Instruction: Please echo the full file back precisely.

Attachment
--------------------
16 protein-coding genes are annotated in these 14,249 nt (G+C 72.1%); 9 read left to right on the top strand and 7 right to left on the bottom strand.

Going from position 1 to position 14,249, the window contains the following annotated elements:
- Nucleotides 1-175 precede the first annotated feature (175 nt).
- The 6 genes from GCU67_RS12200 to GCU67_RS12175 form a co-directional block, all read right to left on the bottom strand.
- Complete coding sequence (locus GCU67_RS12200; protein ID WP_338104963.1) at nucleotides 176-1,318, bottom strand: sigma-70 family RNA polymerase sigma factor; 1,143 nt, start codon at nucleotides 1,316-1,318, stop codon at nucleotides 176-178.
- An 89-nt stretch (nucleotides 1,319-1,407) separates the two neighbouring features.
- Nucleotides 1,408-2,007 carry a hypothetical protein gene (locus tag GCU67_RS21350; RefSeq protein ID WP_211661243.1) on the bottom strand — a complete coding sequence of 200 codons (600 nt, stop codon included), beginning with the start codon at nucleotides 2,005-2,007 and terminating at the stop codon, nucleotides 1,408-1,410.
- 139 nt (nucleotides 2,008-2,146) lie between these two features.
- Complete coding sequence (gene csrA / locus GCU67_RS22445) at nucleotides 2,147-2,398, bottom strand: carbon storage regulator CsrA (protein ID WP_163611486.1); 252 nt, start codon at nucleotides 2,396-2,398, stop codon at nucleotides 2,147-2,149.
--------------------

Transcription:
16 protein-coding genes are annotated in these 14,249 nt (G+C 72.1%); 9 read left to right on the top strand and 7 right to left on the bottom strand.

Going from position 1 to position 14,249, the window contains the following annotated elements:
- Nucleotides 1-175 precede the first annotated feature (175 nt).
- The 6 genes from GCU67_RS12200 to GCU67_RS12175 form a co-directional block, all read right to left on the bottom strand.
- Complete coding sequence (locus GCU67_RS12200; protein ID WP_338104963.1) at nucleotides 176-1,318, bottom strand: sigma-70 family RNA polymerase sigma factor; 1,143 nt, start codon at nucleotides 1,316-1,318, stop codon at nucleotides 176-178.
- An 89-nt stretch (nucleotides 1,319-1,407) separates the two neighbouring features.
- Nucleotides 1,408-2,007 carry a hypothetical protein gene (locus tag GCU67_RS21350; RefSeq protein ID WP_211661243.1) on the bottom strand — a complete coding sequence of 200 codons (600 nt, stop codon included), beginning with the start codon at nucleotides 2,005-2,007 and terminating at the stop codon, nucleotides 1,408-1,410.
- 139 nt (nucleotides 2,008-2,146) lie between these two features.
- Complete coding sequence (gene csrA / locus GCU67_RS22445) at nucleotides 2,147-2,398, bottom strand: carbon storage regulator CsrA (protein ID WP_163611486.1); 252 nt, start codon at nucleotides 2,396-2,398, stop codon at nucleotides 2,147-2,149.